This non-native species of the fly was taken from South Georgia and inadvertently introduced to Signy Island (a much colder island within the Antarctic region) as part of a scientific experiment to see whether plant transplants would survive. The larvae of the fly survived in the soil on the island, whereas most plants that were introduced at the same time did not (those that did survive were removed). A very small worm (an enchytraeid) that was also introduced at the same time has survived in only very small numbers.
Signy IslandBritish Antarctic Survey
The fly is now well established and there are up to 410,000 fly larvae per square metre in the area around the introduction site. The adult fly has only remnant wings and cannot fly; but the species has spread up to 220m away from the introduction site. Since this discovery scientists have been monitoring the significant spread of the alien species in order to gain a better understanding of how such species affect the native ecosystem.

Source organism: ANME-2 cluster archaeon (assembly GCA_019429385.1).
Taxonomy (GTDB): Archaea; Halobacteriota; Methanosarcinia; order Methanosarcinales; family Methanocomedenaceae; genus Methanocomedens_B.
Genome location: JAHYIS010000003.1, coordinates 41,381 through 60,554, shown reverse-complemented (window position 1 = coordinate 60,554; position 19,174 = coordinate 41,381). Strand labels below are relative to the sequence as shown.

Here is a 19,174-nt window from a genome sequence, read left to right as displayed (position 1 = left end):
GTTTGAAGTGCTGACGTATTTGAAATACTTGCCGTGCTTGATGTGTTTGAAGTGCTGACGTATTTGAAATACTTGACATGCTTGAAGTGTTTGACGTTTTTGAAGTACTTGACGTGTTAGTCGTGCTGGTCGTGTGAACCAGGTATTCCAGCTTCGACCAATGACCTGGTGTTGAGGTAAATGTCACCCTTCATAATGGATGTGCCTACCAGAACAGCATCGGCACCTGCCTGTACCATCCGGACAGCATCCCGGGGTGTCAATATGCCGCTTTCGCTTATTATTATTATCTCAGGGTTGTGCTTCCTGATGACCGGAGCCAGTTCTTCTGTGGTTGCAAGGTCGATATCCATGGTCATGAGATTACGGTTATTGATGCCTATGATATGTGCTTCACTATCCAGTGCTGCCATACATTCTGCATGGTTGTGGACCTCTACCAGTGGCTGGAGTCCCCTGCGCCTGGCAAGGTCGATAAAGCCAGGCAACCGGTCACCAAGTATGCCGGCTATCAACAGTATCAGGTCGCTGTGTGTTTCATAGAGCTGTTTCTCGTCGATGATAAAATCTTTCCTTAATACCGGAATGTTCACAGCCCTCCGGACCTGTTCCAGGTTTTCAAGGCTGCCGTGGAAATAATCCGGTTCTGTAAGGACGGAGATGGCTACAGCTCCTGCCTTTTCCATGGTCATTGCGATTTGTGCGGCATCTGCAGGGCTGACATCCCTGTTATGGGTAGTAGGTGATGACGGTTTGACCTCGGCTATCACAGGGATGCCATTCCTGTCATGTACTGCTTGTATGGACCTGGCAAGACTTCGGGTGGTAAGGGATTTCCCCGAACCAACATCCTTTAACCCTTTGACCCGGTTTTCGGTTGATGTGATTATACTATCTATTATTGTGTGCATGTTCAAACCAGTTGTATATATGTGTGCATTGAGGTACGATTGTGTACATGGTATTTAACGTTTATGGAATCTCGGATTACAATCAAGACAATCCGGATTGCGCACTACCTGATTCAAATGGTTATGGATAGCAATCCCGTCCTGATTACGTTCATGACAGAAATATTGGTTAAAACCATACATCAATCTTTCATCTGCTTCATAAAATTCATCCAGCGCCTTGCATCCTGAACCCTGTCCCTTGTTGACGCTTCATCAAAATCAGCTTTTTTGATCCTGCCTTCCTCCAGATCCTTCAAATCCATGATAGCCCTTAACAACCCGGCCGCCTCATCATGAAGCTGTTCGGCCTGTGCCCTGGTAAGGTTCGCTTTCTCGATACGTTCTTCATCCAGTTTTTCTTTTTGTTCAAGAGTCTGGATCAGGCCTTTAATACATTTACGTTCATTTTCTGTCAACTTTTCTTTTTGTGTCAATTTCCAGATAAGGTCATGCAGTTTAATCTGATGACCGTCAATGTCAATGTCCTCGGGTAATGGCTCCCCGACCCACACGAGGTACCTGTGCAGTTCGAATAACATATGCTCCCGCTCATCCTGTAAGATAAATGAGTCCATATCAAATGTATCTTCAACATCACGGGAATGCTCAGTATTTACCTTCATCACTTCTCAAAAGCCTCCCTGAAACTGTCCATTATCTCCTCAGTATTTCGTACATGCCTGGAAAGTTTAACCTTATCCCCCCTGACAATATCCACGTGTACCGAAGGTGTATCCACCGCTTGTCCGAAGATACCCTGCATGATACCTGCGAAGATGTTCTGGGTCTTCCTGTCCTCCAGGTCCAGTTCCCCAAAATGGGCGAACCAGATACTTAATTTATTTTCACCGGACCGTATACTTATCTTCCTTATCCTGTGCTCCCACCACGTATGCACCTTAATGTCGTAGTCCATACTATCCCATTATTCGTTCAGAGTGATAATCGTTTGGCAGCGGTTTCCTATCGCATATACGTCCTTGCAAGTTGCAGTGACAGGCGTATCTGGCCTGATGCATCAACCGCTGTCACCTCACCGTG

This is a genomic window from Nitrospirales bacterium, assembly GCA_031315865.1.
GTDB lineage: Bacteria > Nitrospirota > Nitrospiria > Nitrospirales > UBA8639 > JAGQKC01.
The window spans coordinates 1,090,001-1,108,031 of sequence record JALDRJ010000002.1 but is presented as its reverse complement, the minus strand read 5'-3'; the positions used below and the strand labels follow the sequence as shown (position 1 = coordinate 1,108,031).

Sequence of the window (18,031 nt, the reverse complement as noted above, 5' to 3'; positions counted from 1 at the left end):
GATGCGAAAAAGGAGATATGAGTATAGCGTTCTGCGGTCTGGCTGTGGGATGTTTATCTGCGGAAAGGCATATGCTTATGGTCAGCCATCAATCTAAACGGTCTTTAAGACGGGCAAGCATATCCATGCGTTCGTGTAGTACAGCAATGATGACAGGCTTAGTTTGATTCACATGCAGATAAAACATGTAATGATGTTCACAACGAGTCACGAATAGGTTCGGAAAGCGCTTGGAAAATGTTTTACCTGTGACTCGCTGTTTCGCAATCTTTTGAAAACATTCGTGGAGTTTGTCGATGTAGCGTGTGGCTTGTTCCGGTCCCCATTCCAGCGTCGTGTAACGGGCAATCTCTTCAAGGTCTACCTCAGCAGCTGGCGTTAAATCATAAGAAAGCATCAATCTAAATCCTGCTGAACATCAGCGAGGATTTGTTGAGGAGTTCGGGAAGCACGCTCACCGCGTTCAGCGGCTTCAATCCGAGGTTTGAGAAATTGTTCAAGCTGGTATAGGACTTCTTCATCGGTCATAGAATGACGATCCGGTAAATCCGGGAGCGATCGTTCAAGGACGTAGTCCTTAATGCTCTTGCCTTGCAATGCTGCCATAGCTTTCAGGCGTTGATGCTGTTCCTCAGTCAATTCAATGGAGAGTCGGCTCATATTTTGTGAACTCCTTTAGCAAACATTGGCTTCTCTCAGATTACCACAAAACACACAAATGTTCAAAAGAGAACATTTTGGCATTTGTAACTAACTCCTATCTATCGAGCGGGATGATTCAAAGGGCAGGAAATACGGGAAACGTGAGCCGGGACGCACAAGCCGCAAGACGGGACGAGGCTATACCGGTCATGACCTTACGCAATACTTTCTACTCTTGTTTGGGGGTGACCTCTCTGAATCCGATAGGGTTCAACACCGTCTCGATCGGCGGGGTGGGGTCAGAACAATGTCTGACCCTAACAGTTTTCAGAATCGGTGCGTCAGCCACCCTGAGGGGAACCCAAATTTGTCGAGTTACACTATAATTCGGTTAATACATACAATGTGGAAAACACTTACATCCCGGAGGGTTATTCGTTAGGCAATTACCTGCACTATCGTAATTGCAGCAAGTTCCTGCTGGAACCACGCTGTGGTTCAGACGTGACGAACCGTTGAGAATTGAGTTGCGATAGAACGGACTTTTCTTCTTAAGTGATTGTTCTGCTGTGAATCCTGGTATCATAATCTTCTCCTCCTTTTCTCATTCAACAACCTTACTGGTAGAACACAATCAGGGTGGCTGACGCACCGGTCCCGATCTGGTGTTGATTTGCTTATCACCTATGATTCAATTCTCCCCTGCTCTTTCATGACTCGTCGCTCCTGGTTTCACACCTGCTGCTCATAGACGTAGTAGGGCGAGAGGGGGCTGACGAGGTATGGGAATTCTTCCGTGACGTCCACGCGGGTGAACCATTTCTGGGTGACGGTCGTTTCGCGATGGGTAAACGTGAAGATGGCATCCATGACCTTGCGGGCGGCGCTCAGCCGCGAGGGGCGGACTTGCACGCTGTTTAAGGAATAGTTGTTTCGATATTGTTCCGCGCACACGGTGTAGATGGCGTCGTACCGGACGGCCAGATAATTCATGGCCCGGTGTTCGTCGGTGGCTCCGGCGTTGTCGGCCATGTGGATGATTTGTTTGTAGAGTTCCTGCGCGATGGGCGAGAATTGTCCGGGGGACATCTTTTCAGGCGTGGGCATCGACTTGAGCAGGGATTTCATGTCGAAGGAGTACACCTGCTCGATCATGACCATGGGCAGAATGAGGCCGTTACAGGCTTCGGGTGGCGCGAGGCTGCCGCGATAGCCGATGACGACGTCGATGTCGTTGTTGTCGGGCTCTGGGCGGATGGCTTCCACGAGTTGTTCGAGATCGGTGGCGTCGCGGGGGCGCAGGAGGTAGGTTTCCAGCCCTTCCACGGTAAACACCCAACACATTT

Over the last two centuries human activities have led to the accidental introduction and establishment on land of many alien species of vertebrate, invertebrate and plant, particularly to the sub-Antarctic islands. These introductions include organisms with functions that are poorly or not represented in the native ecosystems, and in some cases have led to drastic alterations in ecosystem structure and function.
Source: British Antarctic Survey
Presentation summary for the IPY Science Conference 2010 in Oslo by Dr. Kevin Hughes and Professor Pete Convey